Oftentimes, when we discuss homophobia and hate crimes, we are talking about heterosexual individuals who hate and/or attack, members of the LGBTQ community. In Deposing Nathan by Zack Smedley, a different narrative unfolds, and this one seems equally important to include in discussions of homophobia. In this book, it is a member of the LGBTQ community who feels such internalized hatred that he lashes out at the person he loves most.
Nate has lived with his dad and his aunt since he lost his mom at a very young age. He is respectful, has a deep connection to his Christian faith, and does well in school. However, the book opens with Nate being questioned at a deposition where he is describing the events of the night when he was stabbed by his best friend, Cam. It turns out that Nate does not blame Cam entirely for this act and that the stabbing was preceded by Nate horribly beating Cam. The reasons for this become clearer as the book progresses.
We know that the rates of homelessness and suicide among teens belonging to the LGBTQ community are significantly higher than for teens who do not. These are topics that are not uncommon in young adult literature addressing this identity group. The externalized violence in Deposing Nathan is rooted in the same hatred that causes young adults to be thrown out of their homes and to take their own lives.
In schools, we need to show students that they are appreciated and accepted for who they are regardless of how they might be treated at home or in their religious communities. Educators need to watch for signs that students might be hurting themselves or others. Deposing Nathan is also a reminder to students and educators that healthy relationships can be very complex, whether they be familial, platonic, or romantic. What teens (and adults) interpret as love can be accompanied by hate. When that is the case, sometimes an outside intervention is needed.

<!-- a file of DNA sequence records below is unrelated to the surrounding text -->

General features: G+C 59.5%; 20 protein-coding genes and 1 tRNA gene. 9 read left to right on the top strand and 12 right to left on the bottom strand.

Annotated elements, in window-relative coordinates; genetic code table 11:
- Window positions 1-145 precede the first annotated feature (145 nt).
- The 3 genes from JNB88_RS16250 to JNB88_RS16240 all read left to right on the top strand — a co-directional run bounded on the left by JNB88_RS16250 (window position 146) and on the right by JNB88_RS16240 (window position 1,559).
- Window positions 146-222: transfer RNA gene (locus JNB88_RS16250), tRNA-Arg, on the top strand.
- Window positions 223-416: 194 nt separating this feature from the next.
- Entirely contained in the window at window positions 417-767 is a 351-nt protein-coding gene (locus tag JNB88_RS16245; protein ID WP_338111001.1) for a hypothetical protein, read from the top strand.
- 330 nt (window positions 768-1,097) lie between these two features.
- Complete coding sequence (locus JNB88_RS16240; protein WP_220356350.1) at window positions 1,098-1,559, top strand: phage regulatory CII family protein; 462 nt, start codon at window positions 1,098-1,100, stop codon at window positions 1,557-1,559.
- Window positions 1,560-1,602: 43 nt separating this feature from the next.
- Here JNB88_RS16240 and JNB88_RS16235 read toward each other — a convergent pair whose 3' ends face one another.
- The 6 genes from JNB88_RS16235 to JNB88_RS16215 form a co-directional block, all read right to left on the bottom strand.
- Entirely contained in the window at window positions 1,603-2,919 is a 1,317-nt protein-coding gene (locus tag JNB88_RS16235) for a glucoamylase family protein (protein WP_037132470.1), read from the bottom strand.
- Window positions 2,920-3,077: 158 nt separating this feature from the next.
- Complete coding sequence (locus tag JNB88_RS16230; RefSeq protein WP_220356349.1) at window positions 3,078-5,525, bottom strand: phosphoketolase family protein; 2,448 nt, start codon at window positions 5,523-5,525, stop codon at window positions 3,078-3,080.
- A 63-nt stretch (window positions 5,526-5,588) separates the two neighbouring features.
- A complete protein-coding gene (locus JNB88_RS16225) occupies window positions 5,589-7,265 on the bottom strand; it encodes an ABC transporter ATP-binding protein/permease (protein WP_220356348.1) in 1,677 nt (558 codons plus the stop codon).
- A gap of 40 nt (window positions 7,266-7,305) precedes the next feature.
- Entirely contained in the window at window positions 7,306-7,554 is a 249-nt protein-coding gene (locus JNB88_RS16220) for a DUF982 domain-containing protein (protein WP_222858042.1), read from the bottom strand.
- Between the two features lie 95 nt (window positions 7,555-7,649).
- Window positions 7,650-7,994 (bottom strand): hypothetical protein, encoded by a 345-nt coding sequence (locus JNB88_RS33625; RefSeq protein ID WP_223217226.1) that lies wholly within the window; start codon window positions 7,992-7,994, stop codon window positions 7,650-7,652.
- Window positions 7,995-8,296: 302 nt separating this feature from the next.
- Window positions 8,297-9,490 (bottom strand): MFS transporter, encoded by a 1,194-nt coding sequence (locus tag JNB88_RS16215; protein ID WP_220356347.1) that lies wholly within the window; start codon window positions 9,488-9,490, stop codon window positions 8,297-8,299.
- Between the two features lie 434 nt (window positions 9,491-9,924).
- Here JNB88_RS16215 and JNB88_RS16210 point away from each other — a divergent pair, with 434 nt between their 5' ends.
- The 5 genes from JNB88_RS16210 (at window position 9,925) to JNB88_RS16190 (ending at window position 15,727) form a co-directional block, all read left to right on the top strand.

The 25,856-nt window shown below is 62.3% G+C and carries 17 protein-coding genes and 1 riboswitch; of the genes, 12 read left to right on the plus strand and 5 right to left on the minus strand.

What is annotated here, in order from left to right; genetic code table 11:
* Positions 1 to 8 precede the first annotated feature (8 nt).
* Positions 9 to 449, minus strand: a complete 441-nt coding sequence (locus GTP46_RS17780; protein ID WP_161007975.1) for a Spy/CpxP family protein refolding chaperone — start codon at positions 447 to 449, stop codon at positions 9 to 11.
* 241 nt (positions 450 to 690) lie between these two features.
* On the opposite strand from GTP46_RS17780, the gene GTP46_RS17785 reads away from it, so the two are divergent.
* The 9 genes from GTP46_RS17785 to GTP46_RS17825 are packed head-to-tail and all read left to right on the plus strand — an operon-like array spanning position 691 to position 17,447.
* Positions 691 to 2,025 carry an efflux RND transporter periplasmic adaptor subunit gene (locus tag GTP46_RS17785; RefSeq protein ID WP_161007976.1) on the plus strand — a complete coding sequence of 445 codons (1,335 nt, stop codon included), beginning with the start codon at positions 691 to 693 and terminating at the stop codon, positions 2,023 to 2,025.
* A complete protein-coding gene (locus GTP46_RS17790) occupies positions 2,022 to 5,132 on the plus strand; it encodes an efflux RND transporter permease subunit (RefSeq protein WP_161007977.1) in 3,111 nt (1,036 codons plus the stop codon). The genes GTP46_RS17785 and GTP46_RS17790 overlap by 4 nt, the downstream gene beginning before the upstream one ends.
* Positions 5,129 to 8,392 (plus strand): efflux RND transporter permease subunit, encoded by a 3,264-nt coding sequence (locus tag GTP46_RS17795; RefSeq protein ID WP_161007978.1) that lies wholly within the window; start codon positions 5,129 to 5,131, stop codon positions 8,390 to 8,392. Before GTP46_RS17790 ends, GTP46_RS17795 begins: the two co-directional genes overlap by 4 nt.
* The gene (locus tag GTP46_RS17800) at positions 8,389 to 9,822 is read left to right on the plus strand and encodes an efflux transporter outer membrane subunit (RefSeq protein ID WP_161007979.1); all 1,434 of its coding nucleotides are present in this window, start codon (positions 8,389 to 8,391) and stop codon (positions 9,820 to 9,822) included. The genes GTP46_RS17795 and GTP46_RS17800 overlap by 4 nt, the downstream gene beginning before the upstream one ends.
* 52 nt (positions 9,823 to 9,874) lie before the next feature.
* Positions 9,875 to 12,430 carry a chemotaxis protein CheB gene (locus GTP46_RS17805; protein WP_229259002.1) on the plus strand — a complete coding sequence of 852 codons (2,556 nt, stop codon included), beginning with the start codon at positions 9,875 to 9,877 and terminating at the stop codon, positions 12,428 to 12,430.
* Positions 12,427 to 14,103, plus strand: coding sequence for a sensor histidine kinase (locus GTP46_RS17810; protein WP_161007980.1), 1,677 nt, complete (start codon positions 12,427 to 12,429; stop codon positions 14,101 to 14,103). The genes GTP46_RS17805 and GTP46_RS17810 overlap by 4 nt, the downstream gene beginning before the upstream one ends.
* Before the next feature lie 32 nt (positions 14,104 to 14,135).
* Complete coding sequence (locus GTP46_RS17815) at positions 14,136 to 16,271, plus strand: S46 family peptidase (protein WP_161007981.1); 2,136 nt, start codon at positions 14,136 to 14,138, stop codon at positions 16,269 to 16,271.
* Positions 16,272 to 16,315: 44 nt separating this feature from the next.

Teaching Tolerance Social Justice Standards:
Identity 1: I have a positive view of myself, including an awareness of and comfort with my membership in multiple groups in society.
Identity 4: I express pride and confidence in my identity without perceiving or treating anyone else as inferior.
Diversity 10: I understand that diversity includes the impact of unequal power relations on the development of group identities and cultures.
RL.1- Cite strong and thorough textual evidence to support analysis of what the text says explicitly as well as inferences drawn from the text, including determining where the text leaves matters uncertain.
RL.2- Determine two or more themes or central ideas of a text and analyze their development over the course of the text, including how they interact and build on one another to produce a complex account; provide an objective summary of the text.
RL.3- Analyze the impact of the author’s choices regarding how to develop and relate elements of a story or drama (e.g., where a story is set, how the action is ordered, how the characters are introduced and developed).
RL.5- Analyze how an author’s choices concerning how to structure specific parts of a text (e.g., the choice of where to begin or end a story, the choice to provide a comedic or tragic resolution) contribute to its overall structure and meaning as well as its aesthetic impact.
RL.6- Analyze a case in which grasping a point of view requires distinguishing what is directly stated in a text from what is really meant (e.g., satire, sarcasm, irony, or understatement).